I want you to seriously consider what you’re about to read. Even with the first season of The Mandalorian available for streaming, the Clone Wars is still the definitive Star Wars experience on the small screen.
“What? No!” I hear you say. “The Mandalorian was so good! How can a 3D animated series that ran from 2008 to 2014 beat a live-action show from 2019?”
The answer, reader, hides within the nature of The Clone Wars, a series which spans the adventures not only of the main characters of the Star Wars saga but of countless players, big and small, in the war itself. What The Clone Wars manages to do, especially once it moves past its weak opening season is the investigation of dozens of different theatres of operations in a galaxy at war. The show does so with admirable skill, empathy and intelligent storytelling.
This is Star Wars at its best, refusing to shy away from the complexities of adult life, offering children (it’s a kid’s show! It ran on Cartoon Network) a plentitude of moral questions and ethical dilemmas.
The Clone Wars looks at so many serious issues, not only specific to Star Wars but questions that offer serious food for thought on a moral level. Further, the show does a wonderful job at offering a multifaceted look at a conflict that, if you’ve only seen the prequel movies, comes across as very black-and-white. In the Season 03 episode, Heroes on Both Sides, the viewers are introduced to the separatist senator Mina Bonteri, a personal friend of Padme Amidala.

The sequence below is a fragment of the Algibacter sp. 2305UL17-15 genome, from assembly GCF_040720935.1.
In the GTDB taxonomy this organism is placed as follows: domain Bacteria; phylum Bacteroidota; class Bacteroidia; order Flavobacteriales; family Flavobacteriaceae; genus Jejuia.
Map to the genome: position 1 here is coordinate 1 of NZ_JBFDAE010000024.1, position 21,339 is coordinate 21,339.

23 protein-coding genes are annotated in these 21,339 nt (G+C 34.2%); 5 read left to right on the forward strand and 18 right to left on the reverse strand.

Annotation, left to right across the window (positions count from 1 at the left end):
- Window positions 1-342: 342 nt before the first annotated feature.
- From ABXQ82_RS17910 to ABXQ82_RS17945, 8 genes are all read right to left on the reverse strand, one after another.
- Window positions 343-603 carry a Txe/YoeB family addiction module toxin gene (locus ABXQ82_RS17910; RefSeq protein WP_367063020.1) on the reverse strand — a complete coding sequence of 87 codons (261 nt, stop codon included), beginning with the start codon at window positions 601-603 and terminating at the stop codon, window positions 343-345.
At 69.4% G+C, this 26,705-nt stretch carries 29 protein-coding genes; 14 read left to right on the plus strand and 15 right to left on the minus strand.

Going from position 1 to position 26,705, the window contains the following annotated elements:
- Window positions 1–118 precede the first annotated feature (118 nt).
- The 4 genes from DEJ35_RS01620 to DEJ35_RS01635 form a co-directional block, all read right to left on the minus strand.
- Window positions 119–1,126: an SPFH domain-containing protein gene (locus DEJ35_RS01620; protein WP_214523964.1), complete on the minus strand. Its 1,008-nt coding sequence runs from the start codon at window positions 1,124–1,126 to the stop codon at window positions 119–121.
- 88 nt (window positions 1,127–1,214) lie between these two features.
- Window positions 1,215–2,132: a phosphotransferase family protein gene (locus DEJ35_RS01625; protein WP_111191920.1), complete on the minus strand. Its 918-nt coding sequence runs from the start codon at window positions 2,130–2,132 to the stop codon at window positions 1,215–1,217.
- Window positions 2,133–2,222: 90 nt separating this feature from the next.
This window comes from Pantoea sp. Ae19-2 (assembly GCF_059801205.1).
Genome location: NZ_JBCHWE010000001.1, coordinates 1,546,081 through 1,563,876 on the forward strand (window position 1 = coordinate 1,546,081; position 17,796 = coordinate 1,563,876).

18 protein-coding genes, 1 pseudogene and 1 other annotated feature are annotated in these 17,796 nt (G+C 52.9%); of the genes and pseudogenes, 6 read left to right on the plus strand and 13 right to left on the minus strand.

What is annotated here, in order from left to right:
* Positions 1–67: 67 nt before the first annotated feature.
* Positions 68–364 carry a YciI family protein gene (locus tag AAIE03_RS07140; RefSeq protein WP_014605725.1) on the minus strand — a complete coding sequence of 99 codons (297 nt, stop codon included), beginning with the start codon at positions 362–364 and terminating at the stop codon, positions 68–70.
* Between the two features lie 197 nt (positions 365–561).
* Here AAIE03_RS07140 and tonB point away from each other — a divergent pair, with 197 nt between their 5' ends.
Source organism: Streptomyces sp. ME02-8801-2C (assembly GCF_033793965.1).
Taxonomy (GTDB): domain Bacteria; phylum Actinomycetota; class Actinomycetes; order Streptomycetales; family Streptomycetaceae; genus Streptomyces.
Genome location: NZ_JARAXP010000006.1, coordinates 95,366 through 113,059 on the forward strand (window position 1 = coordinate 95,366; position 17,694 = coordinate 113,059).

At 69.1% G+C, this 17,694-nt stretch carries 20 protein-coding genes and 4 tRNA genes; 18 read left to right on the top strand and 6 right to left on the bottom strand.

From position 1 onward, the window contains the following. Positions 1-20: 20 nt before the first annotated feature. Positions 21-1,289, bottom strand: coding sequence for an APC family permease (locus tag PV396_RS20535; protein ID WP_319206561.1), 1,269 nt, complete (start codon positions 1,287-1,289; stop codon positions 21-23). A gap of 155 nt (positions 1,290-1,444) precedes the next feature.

What better way to present entirely different stakes in a war that previously seemed clear-cut than to put a human face on it? Bonteri, whose attempt to pave a way to peace talks between the Republic and the Separatist Confederacy eventually costs her her life.
I would be remiss not to mention Ahsoka Tano once more in this column, as she is the character offering the viewers a way out; like us, she’s only ever experienced the Separatists as a hostile force, has never been in contact with members of the Coalition outside of Dooku’s agents, has never even considered whether the hundreds of worlds that broke off the Republic did so for good reason. And can we blame her? It’s the easiest thing in the world to see the enemy as less than you, some evil force possessed by malicious intent.
In Star Wars, of course, we know that malicious intent is real; and we know also that our heroes are, for all their nobility, tools in a war orchestrated by the Sith Lord Darth Sidious, in a chess game that is best encapsulated by the following image:
The story of is just one arc, a few short episodes. Other arcs examine questions of loyalty (to a commander whose orders are actively harmful to his platoon of Clones), guerrilla warfare as a force for good and ill, corruption and the role of banking in society (IN A KIDS’ SHOW!!!). And I’ve not touched on Jedi, the Force and lightsaber combat once!
I have yet to see the new season – I’ve been playing catch-up with the last two seasons, which I realised recently, I’d never finished watching. My excitement to see its seventh and final season, however, grows by the week – and I am overjoyed to know that The Clone Wars is back on the air.